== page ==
Stumbling upon Student Affairs
I have found myself numerous times talking to students about my college experience. One of the greatest part of my job at the Office of AHANA Student Programs and in Student Affairs is being able to draw upon my experiences as a college student and use it to help a student put things in perspective. Whenever I share with them how I came to this career, I can see the wheels in their minds churn as they process the fact that I was never sure. As much as people may desire to be 100% on something, there is a certain amount of relief when you hear someone else had also stuggled and stumbled through life.
At the start of my senior year, I was on a very straight and narrow path of applying to Ph.D. programs in sociology. I had thoroughly enjoyed the sociology courses I took as an undergraduate, had done independent research, and figured the next logical step would be to continue along towards a Masters and then a Ph.D. degree. A few weeks of looking into various MA/Ph.D. programs in sociology and it dawned upon me that this was not exactly what I wanted at that point in my life. Eventually, yes. Right now? Not really. As I thought more about it, I could not imagine myself walking down this path so soon. The more I thought about it, the more I panicked. My straight and narrow path all but disappeared under my feet. I was back at square one with no idea where else to begin and it was already mid-October of my senior year.
The day after my “revelation,” I stumbled into my mentor’s office with my worries tumbling from my lips. I was in a crisis of uncertainty and unknown. My mentor did what she does best, listen and then, asked me a simple question, “what do you want to do?” Dumbfounded, my mentor had to leave me in her office while I pondered. I pondered until she returned and repeated her question. I pointed to her and back to myself and replied, “this,” explaining that I wanted to talk to people, particularly moments when uncertainty weighed down, and help them help themselves find the answers, or at least process these moments. “Well,” she replied, “did you know you can get a degree in that? It’s called higher education…”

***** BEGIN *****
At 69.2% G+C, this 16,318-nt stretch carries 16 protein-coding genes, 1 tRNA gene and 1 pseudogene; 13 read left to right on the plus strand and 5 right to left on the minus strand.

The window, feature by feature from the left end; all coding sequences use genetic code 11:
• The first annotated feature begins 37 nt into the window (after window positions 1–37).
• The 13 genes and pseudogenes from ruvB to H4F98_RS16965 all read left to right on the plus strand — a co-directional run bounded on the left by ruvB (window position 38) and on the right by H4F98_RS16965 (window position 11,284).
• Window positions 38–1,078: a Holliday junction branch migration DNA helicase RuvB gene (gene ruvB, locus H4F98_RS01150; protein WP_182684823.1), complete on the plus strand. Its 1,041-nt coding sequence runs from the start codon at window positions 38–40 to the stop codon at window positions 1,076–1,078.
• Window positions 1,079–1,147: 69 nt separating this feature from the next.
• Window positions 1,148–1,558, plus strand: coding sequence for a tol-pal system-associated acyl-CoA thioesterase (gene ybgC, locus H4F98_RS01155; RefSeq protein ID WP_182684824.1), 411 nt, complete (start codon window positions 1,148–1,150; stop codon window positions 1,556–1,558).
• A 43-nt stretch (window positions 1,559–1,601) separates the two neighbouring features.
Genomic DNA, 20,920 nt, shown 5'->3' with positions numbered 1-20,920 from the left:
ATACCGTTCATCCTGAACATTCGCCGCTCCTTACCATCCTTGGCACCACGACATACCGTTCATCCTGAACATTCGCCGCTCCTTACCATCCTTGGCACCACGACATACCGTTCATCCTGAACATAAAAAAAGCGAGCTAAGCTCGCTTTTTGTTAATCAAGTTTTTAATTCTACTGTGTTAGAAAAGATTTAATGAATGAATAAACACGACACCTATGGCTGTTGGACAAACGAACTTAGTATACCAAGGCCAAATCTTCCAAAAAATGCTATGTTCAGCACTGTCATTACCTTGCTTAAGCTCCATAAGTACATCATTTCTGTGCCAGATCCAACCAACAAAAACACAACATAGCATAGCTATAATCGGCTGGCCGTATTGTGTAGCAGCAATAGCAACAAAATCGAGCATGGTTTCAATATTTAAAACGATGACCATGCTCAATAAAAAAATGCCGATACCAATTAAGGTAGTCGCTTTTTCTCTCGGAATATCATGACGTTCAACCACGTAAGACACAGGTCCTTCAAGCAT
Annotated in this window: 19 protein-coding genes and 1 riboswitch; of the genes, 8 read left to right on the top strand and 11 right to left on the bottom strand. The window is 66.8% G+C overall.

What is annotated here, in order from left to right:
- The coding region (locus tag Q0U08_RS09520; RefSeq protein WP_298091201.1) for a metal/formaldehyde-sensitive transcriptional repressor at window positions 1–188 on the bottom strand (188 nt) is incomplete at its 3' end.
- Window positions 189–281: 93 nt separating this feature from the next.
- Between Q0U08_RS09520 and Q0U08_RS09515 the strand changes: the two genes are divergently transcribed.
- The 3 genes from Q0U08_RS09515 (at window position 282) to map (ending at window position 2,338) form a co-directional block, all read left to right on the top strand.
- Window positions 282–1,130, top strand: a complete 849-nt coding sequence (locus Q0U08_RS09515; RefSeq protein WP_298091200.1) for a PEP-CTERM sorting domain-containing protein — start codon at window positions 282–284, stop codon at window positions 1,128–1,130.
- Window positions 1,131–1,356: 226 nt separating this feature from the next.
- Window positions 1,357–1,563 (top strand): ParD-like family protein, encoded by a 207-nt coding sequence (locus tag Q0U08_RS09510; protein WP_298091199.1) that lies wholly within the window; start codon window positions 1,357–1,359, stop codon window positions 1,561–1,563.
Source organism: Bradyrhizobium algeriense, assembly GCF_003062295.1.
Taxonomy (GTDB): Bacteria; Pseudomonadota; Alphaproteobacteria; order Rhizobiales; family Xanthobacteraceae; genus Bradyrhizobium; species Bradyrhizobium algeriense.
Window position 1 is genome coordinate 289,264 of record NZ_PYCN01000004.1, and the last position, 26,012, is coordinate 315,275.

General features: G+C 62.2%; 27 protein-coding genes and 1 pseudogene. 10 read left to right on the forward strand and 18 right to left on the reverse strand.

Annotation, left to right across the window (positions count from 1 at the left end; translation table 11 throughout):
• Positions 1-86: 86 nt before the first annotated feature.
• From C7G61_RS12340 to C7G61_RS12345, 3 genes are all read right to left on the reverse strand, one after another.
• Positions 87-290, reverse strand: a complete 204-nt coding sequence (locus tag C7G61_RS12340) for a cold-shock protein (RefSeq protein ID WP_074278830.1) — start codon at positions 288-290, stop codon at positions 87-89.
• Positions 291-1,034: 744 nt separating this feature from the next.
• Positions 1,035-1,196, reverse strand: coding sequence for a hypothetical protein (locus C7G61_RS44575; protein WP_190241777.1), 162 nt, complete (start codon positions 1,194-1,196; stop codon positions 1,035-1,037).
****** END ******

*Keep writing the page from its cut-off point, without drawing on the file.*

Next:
Whenever I share this experience with students, particularly seniors looking for answers or looking for reassurances, I recount the following days, weeks, and months after that conversation with my mentor. It was one of my most reflective self-journeys I had ever taken in my life. Answering that simple question, researching programs for higher education, editing my resume, and writing personal statements, I found myself analyzing and rediscovering who I am, who I wanted to be, and how the next leg of my life would be a part of that. After all is said and done, now I do exactly what I had told my mentor I wanted to do, toss the same question back for my students to ponder as they stumble into my office.
Program Administrator, Office of AHANA Student Programs
M.A. Higher Education Administration, Boston College, 2011
B.A. Sociology, University at Buffalo, 2009